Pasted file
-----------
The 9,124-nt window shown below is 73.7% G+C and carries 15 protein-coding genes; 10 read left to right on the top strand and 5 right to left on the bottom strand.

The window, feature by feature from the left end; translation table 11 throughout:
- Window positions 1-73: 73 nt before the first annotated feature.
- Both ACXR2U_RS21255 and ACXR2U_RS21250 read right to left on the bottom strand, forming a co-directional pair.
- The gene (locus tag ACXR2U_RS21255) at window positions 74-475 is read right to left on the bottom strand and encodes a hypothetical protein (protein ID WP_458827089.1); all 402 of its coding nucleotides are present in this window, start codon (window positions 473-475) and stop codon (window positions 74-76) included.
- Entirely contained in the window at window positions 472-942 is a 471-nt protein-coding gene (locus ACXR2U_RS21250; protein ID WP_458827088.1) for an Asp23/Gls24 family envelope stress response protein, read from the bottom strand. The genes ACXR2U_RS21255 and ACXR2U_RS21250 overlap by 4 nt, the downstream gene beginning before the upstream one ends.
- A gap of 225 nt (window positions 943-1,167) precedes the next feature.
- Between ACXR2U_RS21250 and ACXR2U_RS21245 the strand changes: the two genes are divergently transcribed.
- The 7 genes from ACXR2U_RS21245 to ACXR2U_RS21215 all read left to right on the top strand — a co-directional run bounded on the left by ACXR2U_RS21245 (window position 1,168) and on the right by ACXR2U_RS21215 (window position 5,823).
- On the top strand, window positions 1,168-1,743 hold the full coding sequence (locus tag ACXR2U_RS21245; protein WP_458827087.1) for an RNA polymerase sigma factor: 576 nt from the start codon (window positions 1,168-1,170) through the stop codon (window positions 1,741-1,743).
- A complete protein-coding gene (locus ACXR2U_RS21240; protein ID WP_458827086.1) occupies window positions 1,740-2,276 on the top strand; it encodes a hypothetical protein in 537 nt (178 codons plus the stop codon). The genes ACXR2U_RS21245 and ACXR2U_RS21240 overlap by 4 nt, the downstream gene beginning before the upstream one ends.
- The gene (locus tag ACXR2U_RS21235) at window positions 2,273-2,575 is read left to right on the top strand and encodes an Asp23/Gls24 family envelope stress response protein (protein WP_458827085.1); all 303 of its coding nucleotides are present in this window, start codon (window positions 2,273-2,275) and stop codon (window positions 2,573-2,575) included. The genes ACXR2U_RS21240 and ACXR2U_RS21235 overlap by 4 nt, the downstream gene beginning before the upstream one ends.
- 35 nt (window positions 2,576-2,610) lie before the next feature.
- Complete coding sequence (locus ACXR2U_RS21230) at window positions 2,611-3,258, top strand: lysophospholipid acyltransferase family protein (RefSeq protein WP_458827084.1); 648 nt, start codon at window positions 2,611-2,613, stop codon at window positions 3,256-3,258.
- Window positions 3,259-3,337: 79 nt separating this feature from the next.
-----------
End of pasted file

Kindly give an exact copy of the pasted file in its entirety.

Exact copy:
The 9,124-nt window shown below is 73.7% G+C and carries 15 protein-coding genes; 10 read left to right on the top strand and 5 right to left on the bottom strand.

The window, feature by feature from the left end; translation table 11 throughout:
- Window positions 1-73: 73 nt before the first annotated feature.
- Both ACXR2U_RS21255 and ACXR2U_RS21250 read right to left on the bottom strand, forming a co-directional pair.
- The gene (locus tag ACXR2U_RS21255) at window positions 74-475 is read right to left on the bottom strand and encodes a hypothetical protein (protein ID WP_458827089.1); all 402 of its coding nucleotides are present in this window, start codon (window positions 473-475) and stop codon (window positions 74-76) included.
- Entirely contained in the window at window positions 472-942 is a 471-nt protein-coding gene (locus ACXR2U_RS21250; protein ID WP_458827088.1) for an Asp23/Gls24 family envelope stress response protein, read from the bottom strand. The genes ACXR2U_RS21255 and ACXR2U_RS21250 overlap by 4 nt, the downstream gene beginning before the upstream one ends.
- A gap of 225 nt (window positions 943-1,167) precedes the next feature.
- Between ACXR2U_RS21250 and ACXR2U_RS21245 the strand changes: the two genes are divergently transcribed.
- The 7 genes from ACXR2U_RS21245 to ACXR2U_RS21215 all read left to right on the top strand — a co-directional run bounded on the left by ACXR2U_RS21245 (window position 1,168) and on the right by ACXR2U_RS21215 (window position 5,823).
- On the top strand, window positions 1,168-1,743 hold the full coding sequence (locus tag ACXR2U_RS21245; protein WP_458827087.1) for an RNA polymerase sigma factor: 576 nt from the start codon (window positions 1,168-1,170) through the stop codon (window positions 1,741-1,743).
- A complete protein-coding gene (locus ACXR2U_RS21240; protein ID WP_458827086.1) occupies window positions 1,740-2,276 on the top strand; it encodes a hypothetical protein in 537 nt (178 codons plus the stop codon). The genes ACXR2U_RS21245 and ACXR2U_RS21240 overlap by 4 nt, the downstream gene beginning before the upstream one ends.
- The gene (locus tag ACXR2U_RS21235) at window positions 2,273-2,575 is read left to right on the top strand and encodes an Asp23/Gls24 family envelope stress response protein (protein WP_458827085.1); all 303 of its coding nucleotides are present in this window, start codon (window positions 2,273-2,275) and stop codon (window positions 2,573-2,575) included. The genes ACXR2U_RS21240 and ACXR2U_RS21235 overlap by 4 nt, the downstream gene beginning before the upstream one ends.
- 35 nt (window positions 2,576-2,610) lie before the next feature.
- Complete coding sequence (locus ACXR2U_RS21230) at window positions 2,611-3,258, top strand: lysophospholipid acyltransferase family protein (RefSeq protein WP_458827084.1); 648 nt, start codon at window positions 2,611-2,613, stop codon at window positions 3,256-3,258.
- Window positions 3,259-3,337: 79 nt separating this feature from the next.